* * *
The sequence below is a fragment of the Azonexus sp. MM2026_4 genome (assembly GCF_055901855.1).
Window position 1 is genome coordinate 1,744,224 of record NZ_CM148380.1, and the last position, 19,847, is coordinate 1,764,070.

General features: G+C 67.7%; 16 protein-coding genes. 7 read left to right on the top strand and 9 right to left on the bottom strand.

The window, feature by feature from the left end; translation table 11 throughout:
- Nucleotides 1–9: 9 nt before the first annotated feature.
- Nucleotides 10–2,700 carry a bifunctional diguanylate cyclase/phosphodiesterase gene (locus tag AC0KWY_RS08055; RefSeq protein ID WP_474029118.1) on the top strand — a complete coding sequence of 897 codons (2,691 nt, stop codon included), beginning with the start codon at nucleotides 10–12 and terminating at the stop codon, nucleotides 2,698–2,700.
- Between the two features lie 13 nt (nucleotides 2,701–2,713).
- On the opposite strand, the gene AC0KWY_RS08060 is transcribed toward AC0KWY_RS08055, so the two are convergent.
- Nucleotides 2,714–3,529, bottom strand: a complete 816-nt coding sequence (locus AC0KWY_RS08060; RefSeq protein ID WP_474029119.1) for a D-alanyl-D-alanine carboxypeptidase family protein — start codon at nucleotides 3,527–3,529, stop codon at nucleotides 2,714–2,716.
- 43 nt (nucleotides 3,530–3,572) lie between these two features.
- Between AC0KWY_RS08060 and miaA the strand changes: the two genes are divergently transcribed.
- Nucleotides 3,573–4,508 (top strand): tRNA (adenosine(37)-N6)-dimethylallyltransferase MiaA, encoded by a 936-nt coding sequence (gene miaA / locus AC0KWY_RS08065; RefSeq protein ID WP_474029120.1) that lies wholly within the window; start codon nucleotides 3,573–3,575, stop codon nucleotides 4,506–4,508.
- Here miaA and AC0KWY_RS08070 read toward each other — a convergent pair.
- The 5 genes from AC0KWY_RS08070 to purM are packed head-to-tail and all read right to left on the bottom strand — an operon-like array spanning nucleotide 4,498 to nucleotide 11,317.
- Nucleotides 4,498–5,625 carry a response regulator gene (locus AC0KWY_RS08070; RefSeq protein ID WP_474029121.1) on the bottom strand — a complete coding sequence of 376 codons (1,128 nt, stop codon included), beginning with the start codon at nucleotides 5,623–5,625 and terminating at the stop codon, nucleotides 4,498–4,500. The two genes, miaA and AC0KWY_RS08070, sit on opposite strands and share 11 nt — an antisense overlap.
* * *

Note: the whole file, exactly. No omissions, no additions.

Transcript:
The sequence below is a fragment of the Azonexus sp. MM2026_4 genome (assembly GCF_055901855.1).
Window position 1 is genome coordinate 1,744,224 of record NZ_CM148380.1, and the last position, 19,847, is coordinate 1,764,070.

General features: G+C 67.7%; 16 protein-coding genes. 7 read left to right on the top strand and 9 right to left on the bottom strand.

The window, feature by feature from the left end; translation table 11 throughout:
- Nucleotides 1–9: 9 nt before the first annotated feature.
- Nucleotides 10–2,700 carry a bifunctional diguanylate cyclase/phosphodiesterase gene (locus tag AC0KWY_RS08055; RefSeq protein ID WP_474029118.1) on the top strand — a complete coding sequence of 897 codons (2,691 nt, stop codon included), beginning with the start codon at nucleotides 10–12 and terminating at the stop codon, nucleotides 2,698–2,700.
- Between the two features lie 13 nt (nucleotides 2,701–2,713).
- On the opposite strand, the gene AC0KWY_RS08060 is transcribed toward AC0KWY_RS08055, so the two are convergent.
- Nucleotides 2,714–3,529, bottom strand: a complete 816-nt coding sequence (locus AC0KWY_RS08060; RefSeq protein ID WP_474029119.1) for a D-alanyl-D-alanine carboxypeptidase family protein — start codon at nucleotides 3,527–3,529, stop codon at nucleotides 2,714–2,716.
- 43 nt (nucleotides 3,530–3,572) lie between these two features.
- Between AC0KWY_RS08060 and miaA the strand changes: the two genes are divergently transcribed.
- Nucleotides 3,573–4,508 (top strand): tRNA (adenosine(37)-N6)-dimethylallyltransferase MiaA, encoded by a 936-nt coding sequence (gene miaA / locus AC0KWY_RS08065; RefSeq protein ID WP_474029120.1) that lies wholly within the window; start codon nucleotides 3,573–3,575, stop codon nucleotides 4,506–4,508.
- Here miaA and AC0KWY_RS08070 read toward each other — a convergent pair.
- The 5 genes from AC0KWY_RS08070 to purM are packed head-to-tail and all read right to left on the bottom strand — an operon-like array spanning nucleotide 4,498 to nucleotide 11,317.
- Nucleotides 4,498–5,625 carry a response regulator gene (locus AC0KWY_RS08070; RefSeq protein ID WP_474029121.1) on the bottom strand — a complete coding sequence of 376 codons (1,128 nt, stop codon included), beginning with the start codon at nucleotides 5,623–5,625 and terminating at the stop codon, nucleotides 4,498–4,500. The two genes, miaA and AC0KWY_RS08070, sit on opposite strands and share 11 nt — an antisense overlap.